Friday August 27, 1999
Those austere, handsomely mounted Edwardian-era films with their green lawns, golden skies and repressed emotions--yes, I'm a little sick of them, too. Why has it taken so long for a movie like "Stiff Upper Lips" to get made? Was Mel Brooks that busy? Isn't there a corset that would fit Leslie Nielsen? And don't tell me that Emma Thompson had better things to do! She's enough of a satirist herself to know a fat, juicy target when she sees one, even if those costume dramas did make her an icon.
Oh, well. Overdue or not, the movie we got is about as good as one could expect from the genre--parody genre--which, despite its seemingly wild and scattershot trappings, has become almost as formulaic as the movies it parodies.
Director Gary Sinyor, who proved his mettle for socially observant visual humor in "Leon the Pig Farmer" (1992), top-loads "Stiff Upper Lips" with sight gags and class resentment. The movie isn't as elegant as "Howards End" nor as raucous as "The Naked Gun," and the line it walks between the two extremes is a wobbly one. Nevertheless, it's hard to dislike a movie whose heroine declares, "I want my sexual awakening and I want it now!" That would be Emily (Georgina Cates from "Illuminata"), a tightly corseted upper-class beauty, whose Aunt Agnes (Prunella Scales from "Fawlty Towers") is eager to marry her off to a properly schooled, well-heeled man of the same social background.
The best Agnes can do for the moment is Cedric Trilling (Robert Portal), a bookish and truculent sort who's friendly with Emily's nitwit brother Edward (Samuel West). Emily, naturally, hates Cedric, while the latter has "feelings" for Edward.
While these twits play croquet and say withering things to each other, the grimy lower classes butt heads and inhale grog at a tavern called Scum of the Earth. From their numbers emerges a lusty young rabbit skinner named George (Sean Pertwee), who is hired by Agnes as a servant to carry the family lawn as the brood tours Italy and India. Though Emily can barely imagine herself in the arms of a man several stations below her, her repression breaks down as it always does in these stories--with sweeping, neo-classical music, meaningless chases through the woods and letters exchanged from as far away as the next room.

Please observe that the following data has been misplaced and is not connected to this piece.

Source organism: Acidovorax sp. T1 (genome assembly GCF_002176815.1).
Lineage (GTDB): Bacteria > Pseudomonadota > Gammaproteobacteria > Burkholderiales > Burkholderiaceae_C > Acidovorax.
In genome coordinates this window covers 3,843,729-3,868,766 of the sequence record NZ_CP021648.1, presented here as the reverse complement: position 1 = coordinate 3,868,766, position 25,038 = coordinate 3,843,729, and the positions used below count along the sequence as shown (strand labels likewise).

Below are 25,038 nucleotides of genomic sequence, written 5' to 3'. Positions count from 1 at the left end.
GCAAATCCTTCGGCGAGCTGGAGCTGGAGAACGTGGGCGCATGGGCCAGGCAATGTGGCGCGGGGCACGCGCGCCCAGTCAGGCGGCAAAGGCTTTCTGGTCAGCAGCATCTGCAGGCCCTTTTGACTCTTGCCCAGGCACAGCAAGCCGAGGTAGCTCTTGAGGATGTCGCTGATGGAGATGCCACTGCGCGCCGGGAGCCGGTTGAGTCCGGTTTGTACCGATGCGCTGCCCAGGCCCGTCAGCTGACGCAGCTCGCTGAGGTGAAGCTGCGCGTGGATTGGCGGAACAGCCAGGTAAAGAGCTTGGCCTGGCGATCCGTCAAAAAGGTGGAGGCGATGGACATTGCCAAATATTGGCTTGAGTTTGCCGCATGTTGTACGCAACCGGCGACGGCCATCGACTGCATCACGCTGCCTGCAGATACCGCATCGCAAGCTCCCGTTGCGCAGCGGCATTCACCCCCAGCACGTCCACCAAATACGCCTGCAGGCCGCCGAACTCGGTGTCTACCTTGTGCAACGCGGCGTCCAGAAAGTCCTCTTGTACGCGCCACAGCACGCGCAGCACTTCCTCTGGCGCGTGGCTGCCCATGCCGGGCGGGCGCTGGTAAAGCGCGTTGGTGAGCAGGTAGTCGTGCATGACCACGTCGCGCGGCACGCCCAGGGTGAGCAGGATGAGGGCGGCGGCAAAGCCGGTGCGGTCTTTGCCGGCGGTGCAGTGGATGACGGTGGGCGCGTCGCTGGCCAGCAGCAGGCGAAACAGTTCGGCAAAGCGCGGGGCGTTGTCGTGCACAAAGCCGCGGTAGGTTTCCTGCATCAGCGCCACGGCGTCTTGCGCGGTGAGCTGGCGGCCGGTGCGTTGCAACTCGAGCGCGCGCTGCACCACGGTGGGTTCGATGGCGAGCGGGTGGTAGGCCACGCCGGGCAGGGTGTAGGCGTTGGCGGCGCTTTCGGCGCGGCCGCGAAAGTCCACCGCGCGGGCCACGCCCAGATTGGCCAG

To Sinyor's credit, you don't have to be familiar with the movies of James Ivory, Ismail Merchant and David Lean to laugh at this stuff. As with most of those directors' movies, however, "Stiff Upper Lips" panders to the erudition of its target audience even as it keeps its low-ball hum or humming at a mild frenzy. There's only so much a movie can do within those constrictions. But the cast's poker-faced daffiness makes up for a lot. It's especially nice to see veterans Peter Ustinov and Frank Finlay in the house; the former as eccentric great-uncle Horace who's got the hots for Agnes, the latter as the family butler who looks as sick of golden skies and green lawns as we are.
Stiff Upper Lips, 1999. Unrated. Cowboy Booking International. Director Gary Sinyor. Producers Jeremy Bolt and Gary Sinyor. Screenplay Paul Simpkin and Gary Sinyor. Director of photography Simon Archer. Editor Peter Hollywood. Costume designer Stephanie Collie. Production designer Mike Grant. Music David A. Hughes and John Murphy. Running time: 1 hour, 26 minutes. Samuel West as Edward. Robert Portal as Cedric. Prunella Scales as Aunt Agnes. Georgina Cates as Emily. Sean Pertwee as George. Peter Ustinov as Horace.Copyright © 2014, Los Angeles Times